The music industry incorporates many individuals, more than just those that write the music or perform it. It’s an intricate web of producers, record labels, retailers, managers, and a plethora of other careers that can come about just from music. The music industry has really transformed over the years. In the late 19th century, it was sheet music that brought in the most profits. However in the mid-20th century, records (vinyl, 8 track, cassette, cd, digital) overtook sheet music as the main source of income. In recent years, live music has really taken off. Earlier in the blog series we talked about piracy as potentially being detrimental to the entertainment industry. Nowhere does that ring truer than in music. Illegal downloading has really hurt profits, yet on the other hand it has opened up more avenues to find new artists and possibly buy music and merchandise that wouldn’t have been purchased before. While there are a lot of worries in this industry, some countries are seeing a continued growth. However partly because of the piracy issue, partly because of the digital age of the single, record sales just aren’t enough anymore to keep many in the music industry afloat. So what can be done for the industry?

For the record companies, they can sign artists to multiple-rights contracts (also known as the 360 degree contract), which include not only the recorded music, but encompass live music, merchandise and endorsement deals. These are becoming more and more popular in countries which are ridden with music piracy. However, most artists stick to artist-management agencies for the tour side of their career because of the economic benefits. There has been a major distrust in the music crowd of the four so-called major record labels – Universal Music Group, Sony BMG, Warner Music Group and EMI. These firms are said to be only interested in short-term profit, not an artist’s long-term development. However it is not only the big firms who are involved with the 360 model, but many smaller investors who see a great opportunity. The new 360 model is one in which the bands get to keep ownership of their work, but the income is split between the band and backers after the initial investment has been repaid. This may be a way to save music as a whole, by getting away from a copyright trading model to a venture capitalist approach. Then if the artists make it big they can choose to sign with a big label if the financial backing requires a big enough investment. This won’t necessarily be one of the big 4, because since the punk rock era of the 1980’s independent labels have been on the rise. The band would be given ultimate creative freedom with this approach.

This is exactly something that the alternative rock band Radiohead did in 2007. The band and business manager Brian Message had been flirting with the idea for 10 years before that. In Radiohead’s case they already had the resources to go on their own, so they really just wanted to manage their own affairs. As soon as Radiohead got off of the obligations of a long-term contract, they shocked the music world by releasing their 2007 album In Rainbows online as a pay for what you think it’s worth download. Essentially a user could download the album for free, but the message spread like wildfire, most likely bringing in a nice stream of revenue (the band won’t release specific numbers). This allowed Radiohead to connect with fans, connect with tours and give fans a reason to buy other merchandise (such as the vinyl of the album, which is making a comeback). The bands of today can use recorded music to promote concerts and such, so don’t care as much about piracy.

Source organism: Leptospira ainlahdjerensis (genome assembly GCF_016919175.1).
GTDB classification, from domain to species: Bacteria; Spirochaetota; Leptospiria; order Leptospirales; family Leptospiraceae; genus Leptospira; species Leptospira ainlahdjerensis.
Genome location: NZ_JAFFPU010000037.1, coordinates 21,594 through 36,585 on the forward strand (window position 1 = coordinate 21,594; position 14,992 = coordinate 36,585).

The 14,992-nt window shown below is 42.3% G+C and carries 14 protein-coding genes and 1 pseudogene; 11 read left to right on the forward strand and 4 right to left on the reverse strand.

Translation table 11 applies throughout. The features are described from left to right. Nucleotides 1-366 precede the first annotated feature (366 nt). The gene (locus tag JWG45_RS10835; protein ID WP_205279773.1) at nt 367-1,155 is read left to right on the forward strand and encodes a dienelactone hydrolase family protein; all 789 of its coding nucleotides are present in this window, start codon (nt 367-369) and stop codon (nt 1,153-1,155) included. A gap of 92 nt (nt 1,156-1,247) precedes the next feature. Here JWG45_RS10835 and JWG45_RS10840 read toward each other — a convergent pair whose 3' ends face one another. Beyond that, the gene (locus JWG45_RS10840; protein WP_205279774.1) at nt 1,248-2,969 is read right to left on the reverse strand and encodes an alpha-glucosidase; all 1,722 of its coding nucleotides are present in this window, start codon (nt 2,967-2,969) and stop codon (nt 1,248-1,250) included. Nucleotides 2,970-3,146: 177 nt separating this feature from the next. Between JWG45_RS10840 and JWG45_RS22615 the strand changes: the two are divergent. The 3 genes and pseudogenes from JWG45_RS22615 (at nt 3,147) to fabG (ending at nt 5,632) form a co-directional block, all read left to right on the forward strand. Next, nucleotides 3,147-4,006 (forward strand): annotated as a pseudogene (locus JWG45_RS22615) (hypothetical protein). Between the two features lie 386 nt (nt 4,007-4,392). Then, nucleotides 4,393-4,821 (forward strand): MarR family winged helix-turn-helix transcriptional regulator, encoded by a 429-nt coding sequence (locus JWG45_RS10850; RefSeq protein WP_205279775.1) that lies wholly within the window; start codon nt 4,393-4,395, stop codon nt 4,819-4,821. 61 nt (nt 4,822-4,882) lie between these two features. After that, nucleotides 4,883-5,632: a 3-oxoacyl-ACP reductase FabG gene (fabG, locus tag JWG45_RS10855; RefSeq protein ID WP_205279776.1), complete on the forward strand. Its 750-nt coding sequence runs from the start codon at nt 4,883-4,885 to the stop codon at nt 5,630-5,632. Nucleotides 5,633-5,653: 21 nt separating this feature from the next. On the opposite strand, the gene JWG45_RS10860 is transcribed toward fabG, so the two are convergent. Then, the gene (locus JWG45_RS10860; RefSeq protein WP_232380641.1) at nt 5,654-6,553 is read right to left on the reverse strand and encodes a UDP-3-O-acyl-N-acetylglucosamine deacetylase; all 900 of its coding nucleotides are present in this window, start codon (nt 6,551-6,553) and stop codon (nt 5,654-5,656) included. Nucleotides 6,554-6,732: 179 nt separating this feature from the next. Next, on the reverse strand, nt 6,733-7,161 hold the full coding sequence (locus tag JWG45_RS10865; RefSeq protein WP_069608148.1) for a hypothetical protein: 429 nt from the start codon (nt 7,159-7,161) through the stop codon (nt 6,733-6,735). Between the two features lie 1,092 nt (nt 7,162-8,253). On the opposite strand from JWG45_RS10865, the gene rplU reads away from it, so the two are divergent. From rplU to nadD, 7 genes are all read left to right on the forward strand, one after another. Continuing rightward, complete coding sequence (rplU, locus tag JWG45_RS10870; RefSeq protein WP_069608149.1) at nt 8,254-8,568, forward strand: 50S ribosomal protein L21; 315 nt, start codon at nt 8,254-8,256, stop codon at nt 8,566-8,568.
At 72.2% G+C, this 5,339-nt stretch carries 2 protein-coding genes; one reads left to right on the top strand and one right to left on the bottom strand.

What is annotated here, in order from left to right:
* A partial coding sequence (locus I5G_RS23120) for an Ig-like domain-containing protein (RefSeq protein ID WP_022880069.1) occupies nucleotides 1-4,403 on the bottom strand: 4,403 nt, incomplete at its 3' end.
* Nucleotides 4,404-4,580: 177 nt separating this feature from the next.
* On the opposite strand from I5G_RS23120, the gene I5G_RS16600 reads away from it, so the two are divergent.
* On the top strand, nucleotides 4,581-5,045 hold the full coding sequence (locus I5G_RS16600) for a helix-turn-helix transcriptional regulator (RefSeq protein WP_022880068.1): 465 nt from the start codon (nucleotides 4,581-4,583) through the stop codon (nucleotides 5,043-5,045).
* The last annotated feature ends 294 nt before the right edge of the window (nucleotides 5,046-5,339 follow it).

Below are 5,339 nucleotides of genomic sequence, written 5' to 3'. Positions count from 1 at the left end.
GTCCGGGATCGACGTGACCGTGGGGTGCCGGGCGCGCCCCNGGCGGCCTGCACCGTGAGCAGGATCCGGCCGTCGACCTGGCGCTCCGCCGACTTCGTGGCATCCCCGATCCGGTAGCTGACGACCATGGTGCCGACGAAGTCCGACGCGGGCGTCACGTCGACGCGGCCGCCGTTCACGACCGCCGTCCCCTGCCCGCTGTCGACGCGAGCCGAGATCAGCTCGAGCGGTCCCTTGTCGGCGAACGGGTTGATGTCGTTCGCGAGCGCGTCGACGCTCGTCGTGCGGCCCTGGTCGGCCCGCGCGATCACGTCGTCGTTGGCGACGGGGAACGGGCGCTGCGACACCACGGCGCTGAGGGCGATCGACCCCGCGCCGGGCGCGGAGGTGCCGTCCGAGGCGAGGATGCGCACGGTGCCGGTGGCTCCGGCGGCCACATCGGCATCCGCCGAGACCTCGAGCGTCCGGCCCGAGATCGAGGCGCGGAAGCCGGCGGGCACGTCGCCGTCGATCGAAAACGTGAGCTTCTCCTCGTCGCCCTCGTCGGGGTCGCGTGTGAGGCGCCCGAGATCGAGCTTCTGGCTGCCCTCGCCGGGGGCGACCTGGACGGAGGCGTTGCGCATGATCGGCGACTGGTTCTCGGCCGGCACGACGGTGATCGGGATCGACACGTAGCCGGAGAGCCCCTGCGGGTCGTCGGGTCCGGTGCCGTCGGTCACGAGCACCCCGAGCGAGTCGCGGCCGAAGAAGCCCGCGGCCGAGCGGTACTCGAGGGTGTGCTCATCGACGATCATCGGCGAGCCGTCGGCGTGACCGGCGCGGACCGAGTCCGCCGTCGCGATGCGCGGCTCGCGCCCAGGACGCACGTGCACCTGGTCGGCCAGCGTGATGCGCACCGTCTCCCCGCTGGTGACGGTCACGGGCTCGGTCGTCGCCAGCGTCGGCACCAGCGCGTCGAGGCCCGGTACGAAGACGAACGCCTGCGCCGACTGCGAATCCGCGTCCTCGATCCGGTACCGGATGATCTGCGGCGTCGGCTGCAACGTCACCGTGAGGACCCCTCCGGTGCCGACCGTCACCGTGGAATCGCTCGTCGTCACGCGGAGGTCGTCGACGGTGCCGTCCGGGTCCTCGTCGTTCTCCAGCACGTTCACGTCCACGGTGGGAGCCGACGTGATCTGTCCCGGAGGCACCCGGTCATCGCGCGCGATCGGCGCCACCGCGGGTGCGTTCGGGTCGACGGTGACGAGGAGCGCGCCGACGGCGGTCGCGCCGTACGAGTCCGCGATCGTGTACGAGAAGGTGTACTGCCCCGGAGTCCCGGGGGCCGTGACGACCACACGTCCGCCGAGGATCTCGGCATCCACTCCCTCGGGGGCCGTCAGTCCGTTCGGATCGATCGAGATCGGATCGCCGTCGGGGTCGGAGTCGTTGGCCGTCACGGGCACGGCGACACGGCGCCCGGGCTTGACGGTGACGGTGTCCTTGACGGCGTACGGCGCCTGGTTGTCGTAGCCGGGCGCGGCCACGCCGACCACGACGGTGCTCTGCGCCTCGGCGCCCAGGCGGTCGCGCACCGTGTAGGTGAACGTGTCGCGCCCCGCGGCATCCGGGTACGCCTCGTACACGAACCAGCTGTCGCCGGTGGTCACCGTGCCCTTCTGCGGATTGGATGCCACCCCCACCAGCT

Brian Message himself created his own venture capital firm of sorts for start-up bands looking for the financial backing to make it big. In an interview with the Financial Times, Brian Message said, “Under the new way of doing things, you’re a chief executive of an artist’s business with multiple revenue streams that go across multiple countries,” he says. Brian has an accounting background, which in today’s volatile music industry it’s proving invaluable. The industry is in an investment crisis, but this is where a business manager or even an everyday person can enter the fray as investors.

This can be seen on a website such as Sellaband, where you can financially support an up and coming artist. There may be other possibilities in the internet radio realm, especially with the success of Pandora. In contrast the revenues here are very small, but it’s just a way for music to be heard and appreciated in new and exciting ways.  And it may not even take that much money. Aspiring musicians can nowadays make decent quality home recordings on a four-track recorder costing $300, a sum that would barely buy a couple of hours in a professional studio. They can upload their songs to the internet and send them to retailers, social networking sites, song streaming services and so on. It’s a tough model for up and coming bands, but it may be the only way. You have to work for whatever you get in business, and the music industry is no different. I will leave you with the advice Radiohead frontman Thom Yorke gave to aspiring artists about the old music business model, “Don’t tie yourself to the sinking ship, because believe me, it’s sinking.”

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